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by Nicole Gauger

Distributing press releases – Less is more

One of our tasks as a communications agency is to maintain the information portal at, which is all about communicating product information internationally. Here, readers will find news, background information and case studies from the fields of technical documentation, product information management and internationalisation.
In fact, it should be clear as soon as the user accesses the homepage what content has a place on our portal and what does not. This makes it all the most astonishing that our editorial mailbox frequently receives press releases announcing new online banking solutions, offering water condensers for the office or changes of management in tour companies.

Once registered, the tide of irrelevant press releases keeps rising

When we then look at who sends us these press releases, we often find that they are PR agencies that have perhaps one customer in “our” field. This leads us to the conclusion that these agencies have a single pool of all editorial contact addresses which they diligently use whenever they send out press releases.

This kind of approach is counterproductive for two reasons: first, editors hate receiving messages that don’t actually have anything to do with their specific field. Second, there is a significant danger of editors simply deleting all emails from this sender – and as a result, potentially missing messages that really would be relevant to them. We don’t need to tell you what the effect is on the image of a PR company that sprays press releases out indiscriminately like a garden hose.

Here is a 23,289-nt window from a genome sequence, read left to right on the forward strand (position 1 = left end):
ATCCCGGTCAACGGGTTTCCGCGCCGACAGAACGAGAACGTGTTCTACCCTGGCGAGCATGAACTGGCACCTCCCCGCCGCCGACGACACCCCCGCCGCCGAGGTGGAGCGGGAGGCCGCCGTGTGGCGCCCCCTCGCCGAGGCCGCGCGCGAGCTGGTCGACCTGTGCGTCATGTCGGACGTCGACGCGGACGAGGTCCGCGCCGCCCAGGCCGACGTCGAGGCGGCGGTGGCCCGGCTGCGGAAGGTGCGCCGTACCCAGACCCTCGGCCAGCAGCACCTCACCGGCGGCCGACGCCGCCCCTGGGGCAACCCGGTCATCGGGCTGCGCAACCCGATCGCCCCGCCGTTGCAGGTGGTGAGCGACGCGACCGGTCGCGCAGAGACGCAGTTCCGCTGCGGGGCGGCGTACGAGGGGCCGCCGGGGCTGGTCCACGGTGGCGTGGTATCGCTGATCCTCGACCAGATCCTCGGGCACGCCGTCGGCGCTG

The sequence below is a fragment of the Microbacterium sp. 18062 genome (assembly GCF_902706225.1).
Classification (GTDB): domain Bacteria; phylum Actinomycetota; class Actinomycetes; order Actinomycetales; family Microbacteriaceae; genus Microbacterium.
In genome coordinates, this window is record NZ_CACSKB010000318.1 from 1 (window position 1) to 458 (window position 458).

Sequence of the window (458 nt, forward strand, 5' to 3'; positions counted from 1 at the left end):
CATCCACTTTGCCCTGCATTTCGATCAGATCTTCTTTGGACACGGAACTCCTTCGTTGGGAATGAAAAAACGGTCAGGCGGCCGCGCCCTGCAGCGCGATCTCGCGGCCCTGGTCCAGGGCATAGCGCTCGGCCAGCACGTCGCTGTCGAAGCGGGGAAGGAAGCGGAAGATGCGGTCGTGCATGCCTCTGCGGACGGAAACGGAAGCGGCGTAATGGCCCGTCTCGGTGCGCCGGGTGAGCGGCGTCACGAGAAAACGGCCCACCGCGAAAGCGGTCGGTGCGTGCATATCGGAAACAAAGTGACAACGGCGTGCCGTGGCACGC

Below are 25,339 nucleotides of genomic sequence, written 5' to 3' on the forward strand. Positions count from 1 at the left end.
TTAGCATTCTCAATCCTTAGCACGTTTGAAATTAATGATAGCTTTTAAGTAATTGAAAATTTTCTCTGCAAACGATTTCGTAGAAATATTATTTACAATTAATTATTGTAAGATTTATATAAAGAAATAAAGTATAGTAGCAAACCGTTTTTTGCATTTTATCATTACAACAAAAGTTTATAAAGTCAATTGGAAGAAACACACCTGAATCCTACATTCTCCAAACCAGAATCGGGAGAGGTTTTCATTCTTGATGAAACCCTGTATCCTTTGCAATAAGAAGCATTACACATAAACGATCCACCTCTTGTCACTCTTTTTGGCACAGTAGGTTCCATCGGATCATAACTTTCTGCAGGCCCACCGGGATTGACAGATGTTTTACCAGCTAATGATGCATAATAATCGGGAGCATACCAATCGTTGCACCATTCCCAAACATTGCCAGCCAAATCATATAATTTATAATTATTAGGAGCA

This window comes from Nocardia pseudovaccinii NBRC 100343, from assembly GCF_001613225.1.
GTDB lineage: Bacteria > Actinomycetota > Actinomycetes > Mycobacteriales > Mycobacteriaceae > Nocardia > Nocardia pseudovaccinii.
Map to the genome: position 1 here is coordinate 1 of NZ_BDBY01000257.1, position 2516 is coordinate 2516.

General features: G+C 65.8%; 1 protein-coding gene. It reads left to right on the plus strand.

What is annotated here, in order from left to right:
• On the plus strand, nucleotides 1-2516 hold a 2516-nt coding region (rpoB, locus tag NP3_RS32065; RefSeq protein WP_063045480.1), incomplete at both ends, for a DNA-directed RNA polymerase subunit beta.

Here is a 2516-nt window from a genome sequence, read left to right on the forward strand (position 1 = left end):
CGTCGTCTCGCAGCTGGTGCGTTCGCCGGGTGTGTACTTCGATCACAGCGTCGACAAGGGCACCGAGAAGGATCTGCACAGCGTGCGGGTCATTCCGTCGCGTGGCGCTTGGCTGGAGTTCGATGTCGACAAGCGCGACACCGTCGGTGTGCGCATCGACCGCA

Selective submissions increase acceptance rates

Our recommendation is therefore to classify editors’ contact details by their subject areas and interests, and to use these categories when deciding who to send a press release. It’s not about having just the one distribution list. For example, an announcement about a new product will interest a different group of editors compared with news about changes in management. For businesses pursuing the goal of unlocking new markets, still other media outlets may be relevant. There is no question that some editors belong in your core distribution list and should be copied on all of your communications. There is nothing to say that you can’t make a note of this in your contact database.
In short, don’t irritate editors by sending them every single press release you put out. Instead, make an effort to be selective! Your contacts will thank you for it.

Other recommendations

To close out, here are a few more tips. These should all really be self-evident, but our day-to-day experience shows otherwise:

  • When sending out press releases, use solutions that make sure editors can’t see the entire list of recipients! Some senders still copy every address into the “To” or “CC” fields in their email software.
  • Due to the risk posed by viruses, some editors will never open Word files. Some publishers even block emails containing Word attachments. Offer a press release in PDF format instead, with the text directly visible in the email body as well for easier copying and pasting.
  • After sending out a press release, don’t start calling round editors to ask if they’ve received your message and when it will be published! Editors receive countless emails every day. If every press office or PR agency followed up by phone, editors would have no time to do their actual work.
  • Last but not least, don’t forget to put an “unsubscribe” button in your emails. In spite of all your careful research, it’s still important for editors to be able to choose not to receive any further press releases from you!

In other words, sending press releases is about valuing editors’ time. It’s not a way to dump irrelevant messages: it should be respected as a task that carries a measure of responsibility.

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